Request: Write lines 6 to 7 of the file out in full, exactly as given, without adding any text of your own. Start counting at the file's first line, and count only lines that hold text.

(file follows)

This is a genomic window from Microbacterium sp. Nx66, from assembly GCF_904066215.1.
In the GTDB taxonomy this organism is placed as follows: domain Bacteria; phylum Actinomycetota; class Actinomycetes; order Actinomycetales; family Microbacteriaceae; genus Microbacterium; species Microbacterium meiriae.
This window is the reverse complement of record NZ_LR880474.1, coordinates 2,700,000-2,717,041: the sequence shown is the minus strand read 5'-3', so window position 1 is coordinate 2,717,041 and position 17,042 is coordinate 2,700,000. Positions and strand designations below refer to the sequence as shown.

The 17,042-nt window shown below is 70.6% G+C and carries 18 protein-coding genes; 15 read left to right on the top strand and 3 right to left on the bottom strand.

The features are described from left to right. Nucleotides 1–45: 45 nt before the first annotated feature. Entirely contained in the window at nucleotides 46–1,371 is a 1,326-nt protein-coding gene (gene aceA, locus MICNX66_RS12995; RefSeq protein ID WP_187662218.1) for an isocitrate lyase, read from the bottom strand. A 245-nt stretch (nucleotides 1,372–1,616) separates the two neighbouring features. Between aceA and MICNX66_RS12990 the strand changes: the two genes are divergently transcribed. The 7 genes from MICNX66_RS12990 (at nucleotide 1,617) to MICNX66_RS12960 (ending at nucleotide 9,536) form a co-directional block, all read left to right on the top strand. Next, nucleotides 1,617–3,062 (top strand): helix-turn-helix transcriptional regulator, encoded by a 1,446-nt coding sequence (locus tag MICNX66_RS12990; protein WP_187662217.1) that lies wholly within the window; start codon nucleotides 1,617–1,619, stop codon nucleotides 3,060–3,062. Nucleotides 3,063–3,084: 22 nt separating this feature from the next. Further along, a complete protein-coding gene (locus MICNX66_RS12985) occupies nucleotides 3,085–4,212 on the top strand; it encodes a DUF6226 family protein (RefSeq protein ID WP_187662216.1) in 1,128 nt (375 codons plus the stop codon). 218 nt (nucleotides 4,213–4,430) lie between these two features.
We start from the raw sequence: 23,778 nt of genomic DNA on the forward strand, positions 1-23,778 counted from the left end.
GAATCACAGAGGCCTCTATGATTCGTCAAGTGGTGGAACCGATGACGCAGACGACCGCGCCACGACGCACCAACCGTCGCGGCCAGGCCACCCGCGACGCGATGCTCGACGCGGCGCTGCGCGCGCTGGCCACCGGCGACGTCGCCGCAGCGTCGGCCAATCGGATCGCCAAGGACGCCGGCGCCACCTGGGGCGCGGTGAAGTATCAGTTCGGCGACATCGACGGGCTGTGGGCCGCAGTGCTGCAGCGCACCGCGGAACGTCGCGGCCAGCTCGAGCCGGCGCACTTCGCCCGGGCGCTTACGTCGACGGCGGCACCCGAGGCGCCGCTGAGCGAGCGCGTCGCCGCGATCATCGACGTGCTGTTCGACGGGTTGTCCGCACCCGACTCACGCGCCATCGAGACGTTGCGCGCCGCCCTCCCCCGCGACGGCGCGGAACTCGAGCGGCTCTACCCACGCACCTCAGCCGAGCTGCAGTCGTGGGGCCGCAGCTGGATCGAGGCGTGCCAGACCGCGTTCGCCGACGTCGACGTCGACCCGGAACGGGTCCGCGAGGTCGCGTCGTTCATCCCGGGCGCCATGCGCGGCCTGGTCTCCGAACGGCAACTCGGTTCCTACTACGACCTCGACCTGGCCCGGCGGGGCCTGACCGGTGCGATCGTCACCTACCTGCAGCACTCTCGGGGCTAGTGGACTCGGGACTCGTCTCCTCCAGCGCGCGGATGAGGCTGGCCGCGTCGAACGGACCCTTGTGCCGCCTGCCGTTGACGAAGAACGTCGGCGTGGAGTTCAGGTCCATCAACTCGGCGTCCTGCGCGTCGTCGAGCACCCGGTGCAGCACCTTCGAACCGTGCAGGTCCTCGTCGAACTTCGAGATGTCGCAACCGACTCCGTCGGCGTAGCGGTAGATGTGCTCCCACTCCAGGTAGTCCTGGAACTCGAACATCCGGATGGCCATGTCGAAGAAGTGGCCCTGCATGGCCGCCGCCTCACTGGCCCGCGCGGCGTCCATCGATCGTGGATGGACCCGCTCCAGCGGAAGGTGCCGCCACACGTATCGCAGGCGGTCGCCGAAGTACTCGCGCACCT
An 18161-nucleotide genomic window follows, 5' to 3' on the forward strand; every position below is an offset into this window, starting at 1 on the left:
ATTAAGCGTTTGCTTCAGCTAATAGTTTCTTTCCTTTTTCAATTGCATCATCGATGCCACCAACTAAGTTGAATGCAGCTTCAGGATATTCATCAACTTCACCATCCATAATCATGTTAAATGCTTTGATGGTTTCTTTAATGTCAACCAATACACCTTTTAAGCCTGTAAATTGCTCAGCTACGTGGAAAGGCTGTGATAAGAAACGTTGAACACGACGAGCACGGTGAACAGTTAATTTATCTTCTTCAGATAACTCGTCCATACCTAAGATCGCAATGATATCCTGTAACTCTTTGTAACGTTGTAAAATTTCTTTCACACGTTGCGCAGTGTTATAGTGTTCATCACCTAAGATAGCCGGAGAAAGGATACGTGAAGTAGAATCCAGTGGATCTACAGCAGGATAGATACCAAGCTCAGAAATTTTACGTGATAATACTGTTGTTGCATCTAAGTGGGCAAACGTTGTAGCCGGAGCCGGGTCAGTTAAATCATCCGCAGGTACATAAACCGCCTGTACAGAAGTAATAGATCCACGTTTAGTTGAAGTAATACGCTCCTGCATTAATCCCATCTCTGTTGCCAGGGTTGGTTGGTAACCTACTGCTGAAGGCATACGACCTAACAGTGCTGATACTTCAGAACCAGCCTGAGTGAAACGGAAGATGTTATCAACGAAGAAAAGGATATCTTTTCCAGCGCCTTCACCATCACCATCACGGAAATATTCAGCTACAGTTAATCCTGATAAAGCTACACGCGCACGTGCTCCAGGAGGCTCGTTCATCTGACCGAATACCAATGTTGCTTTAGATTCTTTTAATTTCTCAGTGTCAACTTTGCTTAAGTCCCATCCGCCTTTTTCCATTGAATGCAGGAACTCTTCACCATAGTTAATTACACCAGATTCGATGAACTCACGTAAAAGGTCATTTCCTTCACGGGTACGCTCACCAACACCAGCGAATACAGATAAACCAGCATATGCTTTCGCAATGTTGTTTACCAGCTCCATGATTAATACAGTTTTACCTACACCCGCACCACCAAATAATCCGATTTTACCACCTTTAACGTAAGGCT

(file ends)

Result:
We start from the raw sequence: 23,778 nt of genomic DNA on the forward strand, positions 1-23,778 counted from the left end.
GAATCACAGAGGCCTCTATGATTCGTCAAGTGGTGGAACCGATGACGCAGACGACCGCGCCACGACGCACCAACCGTCGCGGCCAGGCCACCCGCGACGCGATGCTCGACGCGGCGCTGCGCGCGCTGGCCACCGGCGACGTCGCCGCAGCGTCGGCCAATCGGATCGCCAAGGACGCCGGCGCCACCTGGGGCGCGGTGAAGTATCAGTTCGGCGACATCGACGGGCTGTGGGCCGCAGTGCTGCAGCGCACCGCGGAACGTCGCGGCCAGCTCGAGCCGGCGCACTTCGCCCGGGCGCTTACGTCGACGGCGGCACCCGAGGCGCCGCTGAGCGAGCGCGTCGCCGCGATCATCGACGTGCTGTTCGACGGGTTGTCCGCACCCGACTCACGCGCCATCGAGACGTTGCGCGCCGCCCTCCCCCGCGACGGCGCGGAACTCGAGCGGCTCTACCCACGCACCTCAGCCGAGCTGCAGTCGTGGGGCCGCAGCTGGATCGAGGCGTGCCAGACCGCGTTCGCCGACGTCGACGTCGACCCGGAACGGGTCCGCGAGGTCGCGTCGTTCATCCCGGGCGCCATGCGCGGCCTGGTCTCCGAACGGCAACTCGGTTCCTACTACGACCTCGACCTGGCCCGGCGGGGCCTGACCGGTGCGATCGTCACCTACCTGCAGCACTCTCGGGGCTAGTGGACTCGGGACTCGTCTCCTCCAGCGCGCGGATGAGGCTGGCCGCGTCGAACGGACCCTTGTGCCGCCTGCCGTTGACGAAGAACGTCGGCGTGGAGTTCAGGTCCATCAACTCGGCGTCCTGCGCGTCGTCGAGCACCCGGTGCAGCACCTTCGAACCGTGCAGGTCCTCGTCGAACTTCGAGATGTCGCAACCGACTCCGTCGGCGTAGCGGTAGATGTGCTCCCACTCCAGGTAGTCCTGGAACTCGAACATCCGGATGGCCATGTCGAAGAAGTGGCCCTGCATGGCCGCCGCCTCACTGGCCCGCGCGGCGTCCATCGATCGTGGATGGACCCGCTCCAGCGGAAGGTGCCGCCACACGTATCGCAGGCGGTCGCCGAAGTACTCGCGCACCT